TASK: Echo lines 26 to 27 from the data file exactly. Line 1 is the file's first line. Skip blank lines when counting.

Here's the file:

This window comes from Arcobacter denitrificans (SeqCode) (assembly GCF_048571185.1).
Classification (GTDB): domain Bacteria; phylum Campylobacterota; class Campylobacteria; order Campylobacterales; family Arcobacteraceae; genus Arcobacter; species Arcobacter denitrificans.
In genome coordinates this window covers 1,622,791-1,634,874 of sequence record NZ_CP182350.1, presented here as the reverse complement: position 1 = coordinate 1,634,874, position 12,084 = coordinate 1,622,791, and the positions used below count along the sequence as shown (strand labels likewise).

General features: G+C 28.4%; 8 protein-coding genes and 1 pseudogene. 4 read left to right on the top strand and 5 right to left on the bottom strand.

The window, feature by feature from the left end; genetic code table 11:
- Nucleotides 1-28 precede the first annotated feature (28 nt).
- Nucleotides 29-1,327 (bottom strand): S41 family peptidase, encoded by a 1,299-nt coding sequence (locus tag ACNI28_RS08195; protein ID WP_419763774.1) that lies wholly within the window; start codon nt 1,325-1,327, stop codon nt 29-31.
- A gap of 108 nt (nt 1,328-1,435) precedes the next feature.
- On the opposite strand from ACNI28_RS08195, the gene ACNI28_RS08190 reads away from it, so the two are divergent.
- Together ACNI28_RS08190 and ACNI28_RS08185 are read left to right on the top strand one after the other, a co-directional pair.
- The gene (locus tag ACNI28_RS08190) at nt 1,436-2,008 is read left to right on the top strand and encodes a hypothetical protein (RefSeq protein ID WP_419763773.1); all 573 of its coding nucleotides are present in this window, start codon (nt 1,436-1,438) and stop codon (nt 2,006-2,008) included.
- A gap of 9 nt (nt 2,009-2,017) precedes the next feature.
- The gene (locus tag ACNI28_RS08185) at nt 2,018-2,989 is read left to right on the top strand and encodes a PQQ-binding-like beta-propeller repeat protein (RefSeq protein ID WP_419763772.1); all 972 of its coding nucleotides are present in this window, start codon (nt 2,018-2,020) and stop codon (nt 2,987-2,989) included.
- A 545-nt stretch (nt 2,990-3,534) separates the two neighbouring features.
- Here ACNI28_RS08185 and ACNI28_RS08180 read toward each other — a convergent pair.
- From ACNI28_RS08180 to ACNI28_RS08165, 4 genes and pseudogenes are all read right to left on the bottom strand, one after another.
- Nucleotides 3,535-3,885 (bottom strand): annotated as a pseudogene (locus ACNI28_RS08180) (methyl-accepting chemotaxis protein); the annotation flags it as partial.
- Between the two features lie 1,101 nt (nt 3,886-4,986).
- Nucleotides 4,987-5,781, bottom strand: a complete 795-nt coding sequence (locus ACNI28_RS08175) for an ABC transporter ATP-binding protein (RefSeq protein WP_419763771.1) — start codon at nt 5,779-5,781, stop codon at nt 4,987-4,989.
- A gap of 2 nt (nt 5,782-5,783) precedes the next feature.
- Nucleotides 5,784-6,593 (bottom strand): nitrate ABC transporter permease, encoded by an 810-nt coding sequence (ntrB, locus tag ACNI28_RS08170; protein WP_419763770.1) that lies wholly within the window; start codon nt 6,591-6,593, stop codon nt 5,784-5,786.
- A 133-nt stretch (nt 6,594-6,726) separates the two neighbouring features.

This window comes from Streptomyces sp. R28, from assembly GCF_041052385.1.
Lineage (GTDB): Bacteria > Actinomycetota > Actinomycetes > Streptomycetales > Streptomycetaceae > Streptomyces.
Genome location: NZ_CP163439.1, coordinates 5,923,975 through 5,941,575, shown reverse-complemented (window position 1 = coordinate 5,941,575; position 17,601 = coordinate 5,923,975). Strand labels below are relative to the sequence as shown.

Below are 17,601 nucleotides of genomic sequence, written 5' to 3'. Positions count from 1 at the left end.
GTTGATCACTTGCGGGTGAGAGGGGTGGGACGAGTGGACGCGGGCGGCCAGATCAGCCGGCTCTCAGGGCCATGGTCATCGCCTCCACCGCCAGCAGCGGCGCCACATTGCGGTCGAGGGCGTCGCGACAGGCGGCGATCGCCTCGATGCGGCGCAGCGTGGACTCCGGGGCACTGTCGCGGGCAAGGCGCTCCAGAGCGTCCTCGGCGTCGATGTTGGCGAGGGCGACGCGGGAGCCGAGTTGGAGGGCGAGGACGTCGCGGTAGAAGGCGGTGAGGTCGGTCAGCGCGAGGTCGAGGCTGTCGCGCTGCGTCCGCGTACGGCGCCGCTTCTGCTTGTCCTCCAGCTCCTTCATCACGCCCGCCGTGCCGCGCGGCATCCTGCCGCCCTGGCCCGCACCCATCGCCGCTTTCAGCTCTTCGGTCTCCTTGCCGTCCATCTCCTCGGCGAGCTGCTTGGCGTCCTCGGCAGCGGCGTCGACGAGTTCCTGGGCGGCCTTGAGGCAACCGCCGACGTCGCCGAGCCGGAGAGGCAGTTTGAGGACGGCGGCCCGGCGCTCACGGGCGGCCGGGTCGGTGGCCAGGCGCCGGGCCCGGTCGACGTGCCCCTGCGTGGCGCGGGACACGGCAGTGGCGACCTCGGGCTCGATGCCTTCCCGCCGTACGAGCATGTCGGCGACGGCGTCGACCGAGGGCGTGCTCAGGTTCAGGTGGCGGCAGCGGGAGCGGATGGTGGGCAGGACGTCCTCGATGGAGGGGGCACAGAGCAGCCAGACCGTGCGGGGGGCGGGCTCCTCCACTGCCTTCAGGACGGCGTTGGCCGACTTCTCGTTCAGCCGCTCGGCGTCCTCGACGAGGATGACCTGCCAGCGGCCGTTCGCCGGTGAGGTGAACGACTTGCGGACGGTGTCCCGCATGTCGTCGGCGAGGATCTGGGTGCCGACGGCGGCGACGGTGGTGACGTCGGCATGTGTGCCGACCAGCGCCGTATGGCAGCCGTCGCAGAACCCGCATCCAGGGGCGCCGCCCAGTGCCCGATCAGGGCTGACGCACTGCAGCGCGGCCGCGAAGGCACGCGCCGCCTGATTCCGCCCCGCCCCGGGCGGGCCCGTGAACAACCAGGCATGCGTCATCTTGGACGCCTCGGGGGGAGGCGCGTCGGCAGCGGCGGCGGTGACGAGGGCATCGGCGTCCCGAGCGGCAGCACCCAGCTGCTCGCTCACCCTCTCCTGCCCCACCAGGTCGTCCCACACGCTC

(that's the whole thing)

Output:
Below are 17,601 nucleotides of genomic sequence, written 5' to 3'. Positions count from 1 at the left end.
GTTGATCACTTGCGGGTGAGAGGGGTGGGACGAGTGGACGCGGGCGGCCAGATCAGCCGGCTCTCAGGGCCATGGTCATCGCCTCCACCGCCAGCAGCGGCGCCACATTGCGGTCGAGGGCGTCGCGACAGGCGGCGATCGCCTCGATGCGGCGCAGCGTGGACTCCGGGGCACTGTCGCGGGCAAGGCGCTCCAGAGCGTCCTCGGCGTCGATGTTGGCGAGGGCGACGCGGGAGCCGAGTTGGAGGGCGAGGACGTCGCGGTAGAAGGCGGTGAGGTCGGTCAGCGCGAGGTCGAGGCTGTCGCGCTGCGTCCGCGTACGGCGCCGCTTCTGCTTGTCCTCCAGCTCCTTCATCACGCCCGCCGTGCCGCGCGGCATCCTGCCGCCCTGGCCCGCACCCATCGCCGCTTTCAGCTCTTCGGTCTCCTTGCCGTCCATCTCCTCGGCGAGCTGCTTGGCGTCCTCGGCAGCGGCGTCGACGAGTTCCTGGGCGGCCTTGAGGCAACCGCCGACGTCGCCGAGCCGGAGAGGCAGTTTGAGGACGGCGGCCCGGCGCTCACGGGCGGCCGGGTCGGTGGCCAGGCGCCGGGCCCGGTCGACGTGCCCCTGCGTGGCGCGGGACACGGCAGTGGCGACCTCGGGCTCGATGCCTTCCCGCCGTACGAGCATGTCGGCGACGGCGTCGACCGAGGGCGTGCTCAGGTTCAGGTGGCGGCAGCGGGAGCGGATGGTGGGCAGGACGTCCTCGATGGAGGGGGCACAGAGCAGCCAGACCGTGCGGGGGGCGGGCTCCTCCACTGCCTTCAGGACGGCGTTGGCCGACTTCTCGTTCAGCCGCTCGGCGTCCTCGACGAGGATGACCTGCCAGCGGCCGTTCGCCGGTGAGGTGAACGACTTGCGGACGGTGTCCCGCATGTCGTCGGCGAGGATCTGGGTGCCGACGGCGGCGACGGTGGTGACGTCGGCATGTGTGCCGACCAGCGCCGTATGGCAGCCGTCGCAGAACCCGCATCCAGGGGCGCCGCCCAGTGCCCGATCAGGGCTGACGCACTGCAGCGCGGCCGCGAAGGCACGCGCCGCCTGATTCCGCCCCGCCCCGGGCGGGCCCGTGAACAACCAGGCATGCGTCATCTTGGACGCCTCGGGGGGAGGCGCGTCGGCAGCGGCGGCGGTGACGAGGGCATCGGCGTCCCGAGCGGCAGCACCCAGCTGCTCGCTCACCCTCTCCTGCCCCACCAGGTCGTCCCACACGCTC